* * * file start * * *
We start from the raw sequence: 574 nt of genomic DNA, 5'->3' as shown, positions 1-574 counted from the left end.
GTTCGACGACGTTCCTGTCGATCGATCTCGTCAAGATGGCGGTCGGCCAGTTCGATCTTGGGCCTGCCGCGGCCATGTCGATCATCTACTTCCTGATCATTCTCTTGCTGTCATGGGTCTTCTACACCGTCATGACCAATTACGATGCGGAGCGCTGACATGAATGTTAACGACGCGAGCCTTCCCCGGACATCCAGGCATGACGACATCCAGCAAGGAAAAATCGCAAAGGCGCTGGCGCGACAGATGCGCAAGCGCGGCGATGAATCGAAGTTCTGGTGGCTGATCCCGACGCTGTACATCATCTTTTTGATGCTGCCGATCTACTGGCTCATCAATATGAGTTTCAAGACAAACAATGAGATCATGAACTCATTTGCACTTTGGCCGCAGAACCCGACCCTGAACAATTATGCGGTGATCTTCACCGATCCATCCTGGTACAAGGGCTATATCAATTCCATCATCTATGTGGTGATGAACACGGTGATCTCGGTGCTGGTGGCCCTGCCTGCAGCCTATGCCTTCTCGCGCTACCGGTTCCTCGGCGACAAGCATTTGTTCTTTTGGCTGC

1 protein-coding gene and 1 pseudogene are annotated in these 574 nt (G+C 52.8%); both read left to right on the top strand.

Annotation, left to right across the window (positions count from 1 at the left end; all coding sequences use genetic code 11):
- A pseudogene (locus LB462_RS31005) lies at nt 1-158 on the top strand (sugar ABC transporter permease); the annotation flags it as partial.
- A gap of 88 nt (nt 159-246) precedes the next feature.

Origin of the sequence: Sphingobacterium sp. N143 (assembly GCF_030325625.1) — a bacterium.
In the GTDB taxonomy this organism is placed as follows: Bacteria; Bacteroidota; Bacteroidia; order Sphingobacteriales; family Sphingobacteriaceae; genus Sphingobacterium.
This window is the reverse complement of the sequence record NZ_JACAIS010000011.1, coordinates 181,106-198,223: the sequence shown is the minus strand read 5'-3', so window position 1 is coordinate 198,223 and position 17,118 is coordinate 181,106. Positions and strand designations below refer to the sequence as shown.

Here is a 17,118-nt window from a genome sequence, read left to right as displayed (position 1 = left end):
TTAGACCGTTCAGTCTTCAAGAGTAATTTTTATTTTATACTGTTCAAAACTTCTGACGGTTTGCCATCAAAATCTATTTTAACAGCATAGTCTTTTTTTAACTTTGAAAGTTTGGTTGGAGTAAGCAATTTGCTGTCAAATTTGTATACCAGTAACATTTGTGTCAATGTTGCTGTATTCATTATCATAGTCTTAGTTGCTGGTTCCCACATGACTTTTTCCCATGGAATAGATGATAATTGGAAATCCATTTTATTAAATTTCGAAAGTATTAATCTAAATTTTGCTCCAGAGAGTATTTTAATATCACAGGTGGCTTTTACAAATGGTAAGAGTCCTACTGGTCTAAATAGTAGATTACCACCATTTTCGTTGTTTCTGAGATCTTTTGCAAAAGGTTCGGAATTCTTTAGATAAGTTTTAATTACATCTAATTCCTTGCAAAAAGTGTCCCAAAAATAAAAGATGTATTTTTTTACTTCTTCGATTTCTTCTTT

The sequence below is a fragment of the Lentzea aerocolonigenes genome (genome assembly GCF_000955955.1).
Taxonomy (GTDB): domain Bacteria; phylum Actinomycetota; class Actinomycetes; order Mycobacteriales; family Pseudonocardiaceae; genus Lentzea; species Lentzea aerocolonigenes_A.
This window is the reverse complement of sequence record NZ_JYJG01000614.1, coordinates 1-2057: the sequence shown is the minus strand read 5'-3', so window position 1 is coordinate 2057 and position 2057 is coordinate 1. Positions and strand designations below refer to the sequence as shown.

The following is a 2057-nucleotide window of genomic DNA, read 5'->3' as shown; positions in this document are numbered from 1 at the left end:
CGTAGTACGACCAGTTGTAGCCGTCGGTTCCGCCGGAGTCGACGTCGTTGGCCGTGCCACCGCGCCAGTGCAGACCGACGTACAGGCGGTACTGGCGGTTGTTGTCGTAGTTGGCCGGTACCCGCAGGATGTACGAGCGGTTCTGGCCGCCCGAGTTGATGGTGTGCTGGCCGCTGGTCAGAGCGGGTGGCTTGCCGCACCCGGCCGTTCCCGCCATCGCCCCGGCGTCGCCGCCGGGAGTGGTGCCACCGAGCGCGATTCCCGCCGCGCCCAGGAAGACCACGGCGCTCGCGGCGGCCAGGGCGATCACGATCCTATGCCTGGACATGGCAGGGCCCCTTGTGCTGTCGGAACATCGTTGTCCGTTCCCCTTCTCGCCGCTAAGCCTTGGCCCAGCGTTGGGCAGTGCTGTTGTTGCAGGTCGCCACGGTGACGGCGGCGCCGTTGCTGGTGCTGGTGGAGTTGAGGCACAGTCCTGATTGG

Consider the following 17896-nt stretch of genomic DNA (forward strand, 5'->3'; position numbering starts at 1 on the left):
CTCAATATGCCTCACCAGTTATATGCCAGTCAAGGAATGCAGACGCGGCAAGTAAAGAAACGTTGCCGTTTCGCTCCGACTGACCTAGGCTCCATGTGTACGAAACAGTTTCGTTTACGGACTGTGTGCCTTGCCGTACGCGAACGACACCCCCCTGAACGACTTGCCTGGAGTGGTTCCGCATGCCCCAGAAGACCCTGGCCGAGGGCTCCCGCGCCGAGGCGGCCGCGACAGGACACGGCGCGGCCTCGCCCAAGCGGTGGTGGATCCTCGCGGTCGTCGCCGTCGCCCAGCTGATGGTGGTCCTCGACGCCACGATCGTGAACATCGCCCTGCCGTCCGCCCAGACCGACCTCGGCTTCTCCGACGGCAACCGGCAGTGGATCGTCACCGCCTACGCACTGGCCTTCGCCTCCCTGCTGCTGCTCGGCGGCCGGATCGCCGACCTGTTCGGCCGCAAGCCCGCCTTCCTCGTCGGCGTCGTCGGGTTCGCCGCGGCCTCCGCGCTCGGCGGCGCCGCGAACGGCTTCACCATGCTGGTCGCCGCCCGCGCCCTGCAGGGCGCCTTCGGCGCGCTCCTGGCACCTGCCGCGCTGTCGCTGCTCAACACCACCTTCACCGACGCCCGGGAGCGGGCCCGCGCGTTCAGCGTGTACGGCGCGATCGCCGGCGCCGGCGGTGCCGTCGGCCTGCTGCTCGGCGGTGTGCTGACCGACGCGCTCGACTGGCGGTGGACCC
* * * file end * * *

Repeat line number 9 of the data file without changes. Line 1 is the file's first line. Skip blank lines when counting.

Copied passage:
This window is the reverse complement of the sequence record NZ_JACAIS010000011.1, coordinates 181,106-198,223: the sequence shown is the minus strand read 5'-3', so window position 1 is coordinate 198,223 and position 17,118 is coordinate 181,106. Positions and strand designations below refer to the sequence as shown.